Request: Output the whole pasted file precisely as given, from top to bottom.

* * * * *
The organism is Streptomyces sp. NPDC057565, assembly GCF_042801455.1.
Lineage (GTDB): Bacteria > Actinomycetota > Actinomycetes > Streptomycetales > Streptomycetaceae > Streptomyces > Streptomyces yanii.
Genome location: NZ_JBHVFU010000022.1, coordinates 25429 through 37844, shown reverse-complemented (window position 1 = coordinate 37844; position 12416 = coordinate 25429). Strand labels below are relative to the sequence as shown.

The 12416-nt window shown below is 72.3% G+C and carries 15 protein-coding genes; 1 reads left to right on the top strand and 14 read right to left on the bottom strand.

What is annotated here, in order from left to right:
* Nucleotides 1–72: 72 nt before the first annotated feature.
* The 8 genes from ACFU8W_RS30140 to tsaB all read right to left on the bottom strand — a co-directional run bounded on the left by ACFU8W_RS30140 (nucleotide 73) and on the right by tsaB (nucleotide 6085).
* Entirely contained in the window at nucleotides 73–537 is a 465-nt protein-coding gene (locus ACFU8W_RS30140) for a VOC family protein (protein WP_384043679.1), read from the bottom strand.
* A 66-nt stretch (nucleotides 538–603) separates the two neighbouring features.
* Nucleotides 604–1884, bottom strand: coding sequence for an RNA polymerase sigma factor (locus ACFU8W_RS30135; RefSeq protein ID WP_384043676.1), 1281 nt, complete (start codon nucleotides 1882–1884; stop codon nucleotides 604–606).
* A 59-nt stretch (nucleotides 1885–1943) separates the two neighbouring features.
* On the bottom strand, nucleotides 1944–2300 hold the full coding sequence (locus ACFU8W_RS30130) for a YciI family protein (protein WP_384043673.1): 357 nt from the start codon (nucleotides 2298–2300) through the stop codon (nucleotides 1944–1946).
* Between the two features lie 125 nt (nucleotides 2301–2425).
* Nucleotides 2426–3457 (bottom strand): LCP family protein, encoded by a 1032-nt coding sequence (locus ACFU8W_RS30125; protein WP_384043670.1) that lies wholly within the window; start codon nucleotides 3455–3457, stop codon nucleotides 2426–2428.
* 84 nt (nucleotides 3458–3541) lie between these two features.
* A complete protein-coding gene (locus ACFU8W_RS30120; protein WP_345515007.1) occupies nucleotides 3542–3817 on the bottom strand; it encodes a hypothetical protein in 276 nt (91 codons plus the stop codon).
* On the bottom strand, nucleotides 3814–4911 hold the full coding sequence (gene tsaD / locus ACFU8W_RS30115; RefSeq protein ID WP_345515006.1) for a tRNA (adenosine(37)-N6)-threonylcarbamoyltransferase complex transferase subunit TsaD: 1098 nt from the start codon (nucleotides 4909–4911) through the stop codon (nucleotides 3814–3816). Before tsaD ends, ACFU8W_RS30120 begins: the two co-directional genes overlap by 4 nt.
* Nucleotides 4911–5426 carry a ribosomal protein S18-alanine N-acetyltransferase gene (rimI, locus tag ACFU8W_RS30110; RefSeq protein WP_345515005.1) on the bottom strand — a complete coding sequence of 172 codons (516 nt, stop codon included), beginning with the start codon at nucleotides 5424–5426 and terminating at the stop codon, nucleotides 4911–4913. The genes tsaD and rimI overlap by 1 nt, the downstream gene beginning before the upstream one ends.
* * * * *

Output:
The organism is Streptomyces sp. NPDC057565, assembly GCF_042801455.1.
Lineage (GTDB): Bacteria > Actinomycetota > Actinomycetes > Streptomycetales > Streptomycetaceae > Streptomyces > Streptomyces yanii.
Genome location: NZ_JBHVFU010000022.1, coordinates 25429 through 37844, shown reverse-complemented (window position 1 = coordinate 37844; position 12416 = coordinate 25429). Strand labels below are relative to the sequence as shown.

The 12416-nt window shown below is 72.3% G+C and carries 15 protein-coding genes; 1 reads left to right on the top strand and 14 read right to left on the bottom strand.

What is annotated here, in order from left to right:
* Nucleotides 1–72: 72 nt before the first annotated feature.
* The 8 genes from ACFU8W_RS30140 to tsaB all read right to left on the bottom strand — a co-directional run bounded on the left by ACFU8W_RS30140 (nucleotide 73) and on the right by tsaB (nucleotide 6085).
* Entirely contained in the window at nucleotides 73–537 is a 465-nt protein-coding gene (locus ACFU8W_RS30140) for a VOC family protein (protein WP_384043679.1), read from the bottom strand.
* A 66-nt stretch (nucleotides 538–603) separates the two neighbouring features.
* Nucleotides 604–1884, bottom strand: coding sequence for an RNA polymerase sigma factor (locus ACFU8W_RS30135; RefSeq protein ID WP_384043676.1), 1281 nt, complete (start codon nucleotides 1882–1884; stop codon nucleotides 604–606).
* A 59-nt stretch (nucleotides 1885–1943) separates the two neighbouring features.
* On the bottom strand, nucleotides 1944–2300 hold the full coding sequence (locus ACFU8W_RS30130) for a YciI family protein (protein WP_384043673.1): 357 nt from the start codon (nucleotides 2298–2300) through the stop codon (nucleotides 1944–1946).
* Between the two features lie 125 nt (nucleotides 2301–2425).
* Nucleotides 2426–3457 (bottom strand): LCP family protein, encoded by a 1032-nt coding sequence (locus ACFU8W_RS30125; protein WP_384043670.1) that lies wholly within the window; start codon nucleotides 3455–3457, stop codon nucleotides 2426–2428.
* 84 nt (nucleotides 3458–3541) lie between these two features.
* A complete protein-coding gene (locus ACFU8W_RS30120; protein WP_345515007.1) occupies nucleotides 3542–3817 on the bottom strand; it encodes a hypothetical protein in 276 nt (91 codons plus the stop codon).
* On the bottom strand, nucleotides 3814–4911 hold the full coding sequence (gene tsaD / locus ACFU8W_RS30115; RefSeq protein ID WP_345515006.1) for a tRNA (adenosine(37)-N6)-threonylcarbamoyltransferase complex transferase subunit TsaD: 1098 nt from the start codon (nucleotides 4909–4911) through the stop codon (nucleotides 3814–3816). Before tsaD ends, ACFU8W_RS30120 begins: the two co-directional genes overlap by 4 nt.
* Nucleotides 4911–5426 carry a ribosomal protein S18-alanine N-acetyltransferase gene (rimI, locus tag ACFU8W_RS30110; RefSeq protein WP_345515005.1) on the bottom strand — a complete coding sequence of 172 codons (516 nt, stop codon included), beginning with the start codon at nucleotides 5424–5426 and terminating at the stop codon, nucleotides 4911–4913. The genes tsaD and rimI overlap by 1 nt, the downstream gene beginning before the upstream one ends.